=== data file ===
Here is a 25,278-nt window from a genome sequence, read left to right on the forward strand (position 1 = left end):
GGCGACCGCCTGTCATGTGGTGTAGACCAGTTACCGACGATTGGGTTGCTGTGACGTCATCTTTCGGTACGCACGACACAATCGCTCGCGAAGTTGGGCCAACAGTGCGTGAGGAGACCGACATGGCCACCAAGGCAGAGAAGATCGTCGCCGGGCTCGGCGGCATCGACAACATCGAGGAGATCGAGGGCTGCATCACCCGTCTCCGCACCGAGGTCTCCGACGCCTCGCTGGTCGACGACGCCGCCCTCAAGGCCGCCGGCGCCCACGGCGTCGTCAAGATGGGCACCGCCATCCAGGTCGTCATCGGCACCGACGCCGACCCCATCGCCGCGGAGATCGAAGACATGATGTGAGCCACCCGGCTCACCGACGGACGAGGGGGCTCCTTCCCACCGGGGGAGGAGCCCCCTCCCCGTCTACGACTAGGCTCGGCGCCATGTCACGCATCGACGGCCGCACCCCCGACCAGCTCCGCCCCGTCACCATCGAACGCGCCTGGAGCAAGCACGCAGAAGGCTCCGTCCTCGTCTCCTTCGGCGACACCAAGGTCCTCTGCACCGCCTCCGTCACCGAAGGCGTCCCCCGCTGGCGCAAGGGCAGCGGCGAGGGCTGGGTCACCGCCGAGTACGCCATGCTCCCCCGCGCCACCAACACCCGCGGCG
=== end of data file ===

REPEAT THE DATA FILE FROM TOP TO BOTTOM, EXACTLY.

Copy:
Here is a 25,278-nt window from a genome sequence, read left to right on the forward strand (position 1 = left end):
GGCGACCGCCTGTCATGTGGTGTAGACCAGTTACCGACGATTGGGTTGCTGTGACGTCATCTTTCGGTACGCACGACACAATCGCTCGCGAAGTTGGGCCAACAGTGCGTGAGGAGACCGACATGGCCACCAAGGCAGAGAAGATCGTCGCCGGGCTCGGCGGCATCGACAACATCGAGGAGATCGAGGGCTGCATCACCCGTCTCCGCACCGAGGTCTCCGACGCCTCGCTGGTCGACGACGCCGCCCTCAAGGCCGCCGGCGCCCACGGCGTCGTCAAGATGGGCACCGCCATCCAGGTCGTCATCGGCACCGACGCCGACCCCATCGCCGCGGAGATCGAAGACATGATGTGAGCCACCCGGCTCACCGACGGACGAGGGGGCTCCTTCCCACCGGGGGAGGAGCCCCCTCCCCGTCTACGACTAGGCTCGGCGCCATGTCACGCATCGACGGCCGCACCCCCGACCAGCTCCGCCCCGTCACCATCGAACGCGCCTGGAGCAAGCACGCAGAAGGCTCCGTCCTCGTCTCCTTCGGCGACACCAAGGTCCTCTGCACCGCCTCCGTCACCGAAGGCGTCCCCCGCTGGCGCAAGGGCAGCGGCGAGGGCTGGGTCACCGCCGAGTACGCCATGCTCCCCCGCGCCACCAACACCCGCGGCG